My art is my tool for synthesizing information. The subject of my work focusses of ambiguous figures experiencing this thing we call Life, they are a reflection of the souls of the folks, the others, the workers, the n*ggers, the shadows that haunt and remember. I cobble them together with bits fabric and pieces of acrylic and whatever else I find and bring home and they help me better understand the communities in which I live.
I was raised in the Black oral tradition as well as the western academic institution and as such my art integrates the analysis of the latter with the accessibility of the former to encapsulate narratives in a tangible form.
Moving forward I plan to explore longer topics of history and ethnography from the lens of the African diasporic community. Human bondage, land theft, and the house field dichotomy are a few of the topics I look forward to digging further into.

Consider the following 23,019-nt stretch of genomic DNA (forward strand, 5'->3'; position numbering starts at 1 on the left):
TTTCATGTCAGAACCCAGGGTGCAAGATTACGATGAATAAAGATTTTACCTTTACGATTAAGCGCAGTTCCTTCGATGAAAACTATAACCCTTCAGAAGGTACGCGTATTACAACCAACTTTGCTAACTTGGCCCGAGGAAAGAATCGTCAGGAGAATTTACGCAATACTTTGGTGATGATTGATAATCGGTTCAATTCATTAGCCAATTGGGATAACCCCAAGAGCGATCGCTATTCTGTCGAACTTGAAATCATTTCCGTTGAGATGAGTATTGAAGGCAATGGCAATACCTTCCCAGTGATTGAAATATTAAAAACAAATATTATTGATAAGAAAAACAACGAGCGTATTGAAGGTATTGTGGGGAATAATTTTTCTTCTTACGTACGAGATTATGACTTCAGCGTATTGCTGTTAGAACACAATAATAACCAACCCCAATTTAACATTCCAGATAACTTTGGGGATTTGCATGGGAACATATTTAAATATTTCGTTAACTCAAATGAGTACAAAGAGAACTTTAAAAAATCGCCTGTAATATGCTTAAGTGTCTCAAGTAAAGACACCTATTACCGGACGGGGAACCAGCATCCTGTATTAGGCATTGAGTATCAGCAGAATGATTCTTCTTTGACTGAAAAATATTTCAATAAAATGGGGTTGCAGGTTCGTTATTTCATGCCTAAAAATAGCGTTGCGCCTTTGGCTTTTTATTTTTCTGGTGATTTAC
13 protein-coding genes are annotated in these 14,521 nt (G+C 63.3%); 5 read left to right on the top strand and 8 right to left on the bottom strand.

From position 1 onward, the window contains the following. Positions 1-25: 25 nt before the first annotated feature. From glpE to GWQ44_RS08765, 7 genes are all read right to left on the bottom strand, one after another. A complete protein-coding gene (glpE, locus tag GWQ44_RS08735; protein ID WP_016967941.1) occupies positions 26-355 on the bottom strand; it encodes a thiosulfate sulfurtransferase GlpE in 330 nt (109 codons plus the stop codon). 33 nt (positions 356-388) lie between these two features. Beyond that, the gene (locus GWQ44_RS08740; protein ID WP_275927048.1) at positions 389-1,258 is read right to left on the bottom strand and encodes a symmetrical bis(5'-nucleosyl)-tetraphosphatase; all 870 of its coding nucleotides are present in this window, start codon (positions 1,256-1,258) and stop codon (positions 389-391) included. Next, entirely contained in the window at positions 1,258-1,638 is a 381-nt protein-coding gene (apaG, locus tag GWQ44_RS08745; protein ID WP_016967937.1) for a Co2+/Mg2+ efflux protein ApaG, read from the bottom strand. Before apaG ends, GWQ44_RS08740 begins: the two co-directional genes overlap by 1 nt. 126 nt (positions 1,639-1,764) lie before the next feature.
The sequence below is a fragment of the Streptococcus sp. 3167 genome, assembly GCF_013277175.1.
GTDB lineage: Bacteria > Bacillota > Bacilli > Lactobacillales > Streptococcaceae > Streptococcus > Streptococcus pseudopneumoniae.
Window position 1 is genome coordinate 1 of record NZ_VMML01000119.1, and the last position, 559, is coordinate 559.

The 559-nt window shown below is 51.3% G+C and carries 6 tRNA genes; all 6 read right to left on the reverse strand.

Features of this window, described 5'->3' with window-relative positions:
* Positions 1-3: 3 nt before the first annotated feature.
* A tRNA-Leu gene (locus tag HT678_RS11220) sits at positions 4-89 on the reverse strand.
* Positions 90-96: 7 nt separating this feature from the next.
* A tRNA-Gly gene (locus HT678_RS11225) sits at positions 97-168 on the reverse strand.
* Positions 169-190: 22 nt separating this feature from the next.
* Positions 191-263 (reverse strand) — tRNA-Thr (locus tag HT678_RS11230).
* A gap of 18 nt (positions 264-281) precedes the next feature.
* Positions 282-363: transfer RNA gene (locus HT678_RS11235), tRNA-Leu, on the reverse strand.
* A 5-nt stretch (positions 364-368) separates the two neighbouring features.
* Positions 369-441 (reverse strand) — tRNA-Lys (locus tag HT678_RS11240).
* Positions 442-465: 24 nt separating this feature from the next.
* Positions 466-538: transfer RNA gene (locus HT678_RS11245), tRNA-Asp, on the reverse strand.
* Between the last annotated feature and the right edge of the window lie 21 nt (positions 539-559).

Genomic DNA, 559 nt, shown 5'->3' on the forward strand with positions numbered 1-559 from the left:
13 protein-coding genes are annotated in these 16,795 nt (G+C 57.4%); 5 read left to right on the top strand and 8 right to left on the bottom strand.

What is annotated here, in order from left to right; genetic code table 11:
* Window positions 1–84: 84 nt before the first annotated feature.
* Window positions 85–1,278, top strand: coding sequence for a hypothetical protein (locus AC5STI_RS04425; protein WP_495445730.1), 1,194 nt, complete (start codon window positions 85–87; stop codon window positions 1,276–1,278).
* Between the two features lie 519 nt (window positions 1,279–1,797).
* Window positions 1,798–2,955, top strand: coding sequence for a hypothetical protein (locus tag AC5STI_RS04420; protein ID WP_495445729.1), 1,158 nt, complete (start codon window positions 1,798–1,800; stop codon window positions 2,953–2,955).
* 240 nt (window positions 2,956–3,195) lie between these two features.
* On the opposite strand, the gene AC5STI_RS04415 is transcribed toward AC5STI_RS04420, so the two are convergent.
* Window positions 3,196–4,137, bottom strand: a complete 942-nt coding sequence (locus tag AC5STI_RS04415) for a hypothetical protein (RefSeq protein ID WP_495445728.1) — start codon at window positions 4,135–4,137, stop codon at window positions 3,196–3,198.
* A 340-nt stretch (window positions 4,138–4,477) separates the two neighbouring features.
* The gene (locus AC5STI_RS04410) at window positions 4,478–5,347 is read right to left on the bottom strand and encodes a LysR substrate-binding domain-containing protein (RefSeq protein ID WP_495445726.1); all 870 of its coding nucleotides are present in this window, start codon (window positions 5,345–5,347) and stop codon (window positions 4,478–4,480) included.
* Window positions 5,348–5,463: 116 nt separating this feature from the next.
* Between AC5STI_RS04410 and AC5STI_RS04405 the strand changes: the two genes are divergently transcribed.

Being an educator has shaped my practice and the stories I am telling. Working in inner-city high schools, teaching in prisons, and being a counselor for largely nonverbal developmentally disabled people has helped me to appreciate the barriers preventing people for telling their own stories and the necessity to produce work that can be felt instead of just admired. It is bloody and grimy and haunting and, if you squint, a little bit funny. It is accessible, especially for people who can recognize the figures involved.